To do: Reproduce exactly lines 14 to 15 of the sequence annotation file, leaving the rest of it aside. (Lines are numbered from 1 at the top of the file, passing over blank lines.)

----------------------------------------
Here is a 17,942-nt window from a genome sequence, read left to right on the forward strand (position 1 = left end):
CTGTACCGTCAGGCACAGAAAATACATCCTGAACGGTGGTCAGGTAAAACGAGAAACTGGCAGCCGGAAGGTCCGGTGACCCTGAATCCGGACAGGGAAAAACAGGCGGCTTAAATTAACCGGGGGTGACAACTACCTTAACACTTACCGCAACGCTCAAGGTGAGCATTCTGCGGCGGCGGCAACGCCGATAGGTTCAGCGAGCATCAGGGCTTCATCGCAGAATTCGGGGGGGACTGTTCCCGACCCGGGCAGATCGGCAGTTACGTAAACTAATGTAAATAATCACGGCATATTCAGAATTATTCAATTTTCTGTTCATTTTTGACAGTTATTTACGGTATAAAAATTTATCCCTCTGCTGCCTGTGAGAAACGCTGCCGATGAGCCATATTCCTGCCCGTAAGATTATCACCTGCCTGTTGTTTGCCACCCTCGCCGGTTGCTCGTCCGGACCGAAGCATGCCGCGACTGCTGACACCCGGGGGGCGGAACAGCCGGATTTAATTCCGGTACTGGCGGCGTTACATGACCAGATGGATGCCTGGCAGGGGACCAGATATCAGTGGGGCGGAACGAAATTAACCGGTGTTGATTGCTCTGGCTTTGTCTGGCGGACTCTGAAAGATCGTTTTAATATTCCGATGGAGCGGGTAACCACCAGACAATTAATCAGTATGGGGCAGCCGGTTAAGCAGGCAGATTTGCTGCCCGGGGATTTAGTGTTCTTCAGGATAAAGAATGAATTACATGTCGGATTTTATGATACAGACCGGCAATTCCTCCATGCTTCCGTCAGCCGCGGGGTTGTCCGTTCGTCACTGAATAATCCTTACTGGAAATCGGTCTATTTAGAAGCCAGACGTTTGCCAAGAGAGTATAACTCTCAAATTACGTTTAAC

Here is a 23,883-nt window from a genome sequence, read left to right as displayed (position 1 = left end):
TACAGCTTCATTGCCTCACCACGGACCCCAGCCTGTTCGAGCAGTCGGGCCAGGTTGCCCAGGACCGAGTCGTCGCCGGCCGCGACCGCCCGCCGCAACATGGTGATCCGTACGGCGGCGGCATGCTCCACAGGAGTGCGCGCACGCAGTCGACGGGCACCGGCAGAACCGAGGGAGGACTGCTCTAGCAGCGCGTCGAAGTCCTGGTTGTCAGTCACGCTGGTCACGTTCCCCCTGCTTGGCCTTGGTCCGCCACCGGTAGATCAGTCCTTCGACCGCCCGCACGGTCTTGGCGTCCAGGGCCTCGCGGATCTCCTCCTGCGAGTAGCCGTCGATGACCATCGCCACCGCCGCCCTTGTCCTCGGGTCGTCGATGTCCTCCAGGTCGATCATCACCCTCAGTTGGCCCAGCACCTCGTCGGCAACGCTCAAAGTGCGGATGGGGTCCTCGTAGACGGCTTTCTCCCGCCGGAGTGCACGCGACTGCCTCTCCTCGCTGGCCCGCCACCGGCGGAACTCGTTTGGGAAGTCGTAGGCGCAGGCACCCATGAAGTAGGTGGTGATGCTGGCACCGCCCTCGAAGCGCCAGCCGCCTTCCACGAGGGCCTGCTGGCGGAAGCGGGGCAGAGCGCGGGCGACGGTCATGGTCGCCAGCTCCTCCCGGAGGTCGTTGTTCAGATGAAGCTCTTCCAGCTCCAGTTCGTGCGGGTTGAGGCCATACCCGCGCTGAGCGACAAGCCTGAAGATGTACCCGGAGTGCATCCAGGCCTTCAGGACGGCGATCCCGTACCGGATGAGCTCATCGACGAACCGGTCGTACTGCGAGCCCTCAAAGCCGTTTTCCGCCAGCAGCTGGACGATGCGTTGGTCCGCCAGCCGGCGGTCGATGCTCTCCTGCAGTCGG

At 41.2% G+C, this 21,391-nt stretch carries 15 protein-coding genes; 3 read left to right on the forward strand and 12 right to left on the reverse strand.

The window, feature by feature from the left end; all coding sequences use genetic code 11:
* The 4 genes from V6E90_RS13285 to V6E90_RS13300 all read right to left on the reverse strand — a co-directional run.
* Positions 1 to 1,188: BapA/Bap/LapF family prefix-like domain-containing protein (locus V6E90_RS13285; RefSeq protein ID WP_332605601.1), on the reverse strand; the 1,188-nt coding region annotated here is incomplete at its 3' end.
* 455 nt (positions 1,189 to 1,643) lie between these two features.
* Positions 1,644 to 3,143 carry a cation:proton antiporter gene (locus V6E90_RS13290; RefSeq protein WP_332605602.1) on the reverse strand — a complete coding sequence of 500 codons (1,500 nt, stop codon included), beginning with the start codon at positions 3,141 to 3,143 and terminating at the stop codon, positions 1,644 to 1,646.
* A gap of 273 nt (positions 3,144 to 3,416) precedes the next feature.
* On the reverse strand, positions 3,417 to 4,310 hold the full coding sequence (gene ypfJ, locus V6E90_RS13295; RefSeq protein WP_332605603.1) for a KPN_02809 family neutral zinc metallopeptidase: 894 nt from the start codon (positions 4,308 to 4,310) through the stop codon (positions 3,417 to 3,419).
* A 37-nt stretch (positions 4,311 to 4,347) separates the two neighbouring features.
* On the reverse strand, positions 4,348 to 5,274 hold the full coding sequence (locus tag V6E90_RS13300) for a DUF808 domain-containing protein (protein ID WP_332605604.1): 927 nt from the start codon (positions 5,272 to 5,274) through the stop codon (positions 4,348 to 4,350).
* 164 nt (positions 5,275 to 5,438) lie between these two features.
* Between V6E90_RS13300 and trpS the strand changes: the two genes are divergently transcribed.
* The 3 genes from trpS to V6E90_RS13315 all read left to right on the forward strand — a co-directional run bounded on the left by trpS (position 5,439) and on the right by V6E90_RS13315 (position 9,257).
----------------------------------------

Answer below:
* On the reverse strand, positions 4,348 to 5,274 hold the full coding sequence (locus tag V6E90_RS13300) for a DUF808 domain-containing protein (protein ID WP_332605604.1): 927 nt from the start codon (positions 5,272 to 5,274) through the stop codon (positions 4,348 to 4,350).
* 164 nt (positions 5,275 to 5,438) lie between these two features.